Up to the highest height
That’s an understatement.
Being between 3,000m and 5,200m above sea level for most of our stay in Bolivia we experienced some of the most magnificent landscapes so far on our trip. From the rock formations of Tupiza, to the views from the hills of Sucre, to seeing La Paz from above the valley; traveling the cable cars from mountain to mountain. Last but by no means least, getting to to see the Salt Flats of Uyuni and area of Sud Lipez in the wet season. Breath taking!
Uyuni & Sud Lipez
(Click picture to enlarge)
It did come at a cost though, with our time in Bolivia being plagued by issues with the altitude. From feeling like two 80 year old men smoking 50 a day climbing the slightest incline to harsher symptoms, to infuriating sleep apnea and insomnia for 3 weeks straight (mainly affecting Jeroen). We never realized just how much altitude could affect you. We tried all kinds of advice to get over it (including copious amounts of the infamous coca tea). But to no avail.
Quite a challenge to say the least. And to be honest, not the only one we encountered.
With travel, anything seemed to go (that is eventually, as it was always late). From poorly developed, dangerous roads (on one occasion we even asked to get off one of our tour buses and walk back down a snowy mountain as the back of the rickety city van was sliding out), to riding old, battered buses that you could barely sit on (let alone sleep), to locals riding the bus sleeping in the middle of the aisles and even underneath the bus in the luggage compartments.
Many houses and accommodations were still essentially building sites. Still in the middle of construction. Something we found out to be quite common in Bolivia, with many people not being able to complete building until they had more money. The only exception to this that we saw was in the old centre of Sucre, which to be fair did have some beautiful colonial architecture.
The cities were generally very poor, hectic and over-crowded (especially La Paz), with people begging, selling or hustling on every corner, insane traffic, horns honking through all hours and so much pollution and rubbish. Although we did have some great experiences in La Paz (being chased by the armed guard at San Pedro prison for taking a photo, Friday night at the only gay bar in the city, dinner and happy hour wine at the Higher Ground Café and a special hidden bar in the centre of the city), the craziness of the cities was generally too much for us.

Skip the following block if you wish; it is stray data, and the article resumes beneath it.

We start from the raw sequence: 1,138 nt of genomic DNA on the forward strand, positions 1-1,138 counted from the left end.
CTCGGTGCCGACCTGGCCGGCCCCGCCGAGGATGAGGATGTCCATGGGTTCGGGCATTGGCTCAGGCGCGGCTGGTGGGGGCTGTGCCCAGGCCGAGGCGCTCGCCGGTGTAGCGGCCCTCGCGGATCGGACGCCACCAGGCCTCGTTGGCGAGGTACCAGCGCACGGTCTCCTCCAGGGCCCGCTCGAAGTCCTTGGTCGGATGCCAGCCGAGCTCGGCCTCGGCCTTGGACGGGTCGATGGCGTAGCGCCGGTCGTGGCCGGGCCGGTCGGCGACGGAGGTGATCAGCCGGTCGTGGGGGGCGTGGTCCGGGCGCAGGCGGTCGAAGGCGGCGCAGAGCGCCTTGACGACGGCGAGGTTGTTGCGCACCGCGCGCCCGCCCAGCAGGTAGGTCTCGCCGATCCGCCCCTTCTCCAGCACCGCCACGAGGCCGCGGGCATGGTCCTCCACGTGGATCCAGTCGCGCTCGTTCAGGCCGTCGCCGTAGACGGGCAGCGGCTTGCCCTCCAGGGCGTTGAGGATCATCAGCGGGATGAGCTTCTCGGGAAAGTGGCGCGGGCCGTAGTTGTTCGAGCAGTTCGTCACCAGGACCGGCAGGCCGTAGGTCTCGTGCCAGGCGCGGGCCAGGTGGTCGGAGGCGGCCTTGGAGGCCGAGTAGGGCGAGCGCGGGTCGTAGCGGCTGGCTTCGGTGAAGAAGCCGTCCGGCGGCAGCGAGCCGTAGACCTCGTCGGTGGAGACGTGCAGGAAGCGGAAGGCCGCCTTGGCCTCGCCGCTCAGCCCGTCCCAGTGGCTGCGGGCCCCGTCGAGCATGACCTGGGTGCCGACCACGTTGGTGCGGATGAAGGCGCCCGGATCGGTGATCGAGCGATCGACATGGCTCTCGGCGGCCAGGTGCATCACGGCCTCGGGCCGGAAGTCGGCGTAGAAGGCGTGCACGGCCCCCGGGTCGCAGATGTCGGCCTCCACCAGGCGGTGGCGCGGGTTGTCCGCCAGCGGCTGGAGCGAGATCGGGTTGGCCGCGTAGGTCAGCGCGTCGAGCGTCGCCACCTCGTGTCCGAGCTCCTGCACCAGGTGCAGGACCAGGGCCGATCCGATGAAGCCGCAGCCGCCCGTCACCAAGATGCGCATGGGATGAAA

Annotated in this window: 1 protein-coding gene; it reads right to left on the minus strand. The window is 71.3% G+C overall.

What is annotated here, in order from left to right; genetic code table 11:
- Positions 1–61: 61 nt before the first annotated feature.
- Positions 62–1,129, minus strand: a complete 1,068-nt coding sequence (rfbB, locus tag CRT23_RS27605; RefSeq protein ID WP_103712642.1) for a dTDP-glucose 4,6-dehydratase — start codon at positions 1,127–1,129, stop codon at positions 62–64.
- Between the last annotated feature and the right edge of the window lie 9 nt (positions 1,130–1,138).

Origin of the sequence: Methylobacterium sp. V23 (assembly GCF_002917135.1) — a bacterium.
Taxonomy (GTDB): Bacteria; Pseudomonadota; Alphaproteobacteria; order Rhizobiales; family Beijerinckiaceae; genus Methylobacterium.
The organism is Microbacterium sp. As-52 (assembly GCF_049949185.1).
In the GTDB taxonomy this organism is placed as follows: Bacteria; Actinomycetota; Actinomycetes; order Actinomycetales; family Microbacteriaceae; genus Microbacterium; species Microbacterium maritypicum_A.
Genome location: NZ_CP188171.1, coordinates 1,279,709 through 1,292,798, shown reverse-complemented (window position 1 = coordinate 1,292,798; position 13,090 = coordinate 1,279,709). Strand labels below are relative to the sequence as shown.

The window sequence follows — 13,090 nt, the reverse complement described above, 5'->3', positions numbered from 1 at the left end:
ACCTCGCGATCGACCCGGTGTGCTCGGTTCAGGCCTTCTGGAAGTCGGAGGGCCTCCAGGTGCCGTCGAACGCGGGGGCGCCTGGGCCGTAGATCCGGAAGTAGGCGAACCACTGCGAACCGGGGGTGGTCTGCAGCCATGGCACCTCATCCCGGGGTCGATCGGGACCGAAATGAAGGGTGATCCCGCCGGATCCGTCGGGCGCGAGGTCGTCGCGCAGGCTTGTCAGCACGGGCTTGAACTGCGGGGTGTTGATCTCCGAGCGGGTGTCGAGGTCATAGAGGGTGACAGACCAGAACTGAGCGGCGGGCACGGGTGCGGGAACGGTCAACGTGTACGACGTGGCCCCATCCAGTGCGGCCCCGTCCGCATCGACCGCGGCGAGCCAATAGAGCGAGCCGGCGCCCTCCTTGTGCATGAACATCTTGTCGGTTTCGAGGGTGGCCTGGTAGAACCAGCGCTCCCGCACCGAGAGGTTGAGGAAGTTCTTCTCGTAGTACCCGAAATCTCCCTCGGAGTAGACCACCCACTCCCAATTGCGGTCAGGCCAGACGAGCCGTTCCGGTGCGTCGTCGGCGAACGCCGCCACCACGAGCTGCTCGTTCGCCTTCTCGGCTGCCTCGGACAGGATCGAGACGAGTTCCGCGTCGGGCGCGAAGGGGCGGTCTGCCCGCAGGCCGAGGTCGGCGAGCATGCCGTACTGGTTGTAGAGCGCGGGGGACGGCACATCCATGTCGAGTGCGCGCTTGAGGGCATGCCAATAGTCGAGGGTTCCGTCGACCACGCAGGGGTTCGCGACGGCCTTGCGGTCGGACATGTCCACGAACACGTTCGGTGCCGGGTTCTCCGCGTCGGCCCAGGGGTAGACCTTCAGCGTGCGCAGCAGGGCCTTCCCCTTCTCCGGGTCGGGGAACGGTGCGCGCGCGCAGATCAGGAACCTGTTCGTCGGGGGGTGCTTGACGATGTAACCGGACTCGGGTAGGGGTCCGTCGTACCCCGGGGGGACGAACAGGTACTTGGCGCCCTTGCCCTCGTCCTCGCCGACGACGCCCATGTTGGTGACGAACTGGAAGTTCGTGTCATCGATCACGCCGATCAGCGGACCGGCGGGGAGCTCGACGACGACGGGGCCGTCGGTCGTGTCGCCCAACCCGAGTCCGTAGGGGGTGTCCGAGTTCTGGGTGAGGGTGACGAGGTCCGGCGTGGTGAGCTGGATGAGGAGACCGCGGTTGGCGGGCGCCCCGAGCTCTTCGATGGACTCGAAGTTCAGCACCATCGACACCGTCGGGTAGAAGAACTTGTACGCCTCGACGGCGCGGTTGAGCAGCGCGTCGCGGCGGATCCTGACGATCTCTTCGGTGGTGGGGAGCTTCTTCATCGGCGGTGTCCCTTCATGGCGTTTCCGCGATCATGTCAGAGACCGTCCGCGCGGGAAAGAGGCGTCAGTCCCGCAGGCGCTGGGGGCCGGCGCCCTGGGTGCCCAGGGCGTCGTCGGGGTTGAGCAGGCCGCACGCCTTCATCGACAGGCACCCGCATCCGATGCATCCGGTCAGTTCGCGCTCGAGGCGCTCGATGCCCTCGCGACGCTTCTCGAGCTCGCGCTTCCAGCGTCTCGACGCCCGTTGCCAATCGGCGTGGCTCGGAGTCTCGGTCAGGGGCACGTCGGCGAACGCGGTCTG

Add into this mix the unpredictable weather (with torrential rain and storms at the blink of an eye) and the craziness multiplied.
Looking back at other countries we’d visited before (how spoiled we’d been so far), it’s fair to say overall Bolivia was quite a shock to the system.
With all this said, we wouldn’t change a thing about our experience in this country. Precisely because it was such a shock. So different from any of the places we have visited so far. So different from anything we have experienced at home or anywhere else. Intense.
With hindsight, albeit we didn’t realize the at the time – it all kind of made us feel alive (breathing issues from the altitude aside). And gave us cause to really think about our own lives, as well as why we came on this trip. Sure, to explore some amazing places. But not just in our comfort zone. Seeing how people live differently; with their own routines, traditions and approach to life (good, bad or otherwise) – having their own challenges yet just trying to get along and make the most of it (whilst still being so incredibly hospitable, we might add).
(Click picture to enlarge)
With all this in mind, on giving us a different experience, Bolivia definitely delivered. If you just embrace it all it’s actually a cool place to visit. Unfortunately it won’t be somewhere we’ll come back to – simply because of the altitude. But for sure it’s a place we’ll never forget.
Till next time
- Countries visited: 5
- Cities visited: 27
- Distance travelled: 26.433 km
- Modes of transport:
- Plane (8),
- Night-bus (7),
- Day bus (17),
- Boat (2),
- 4×4 (1).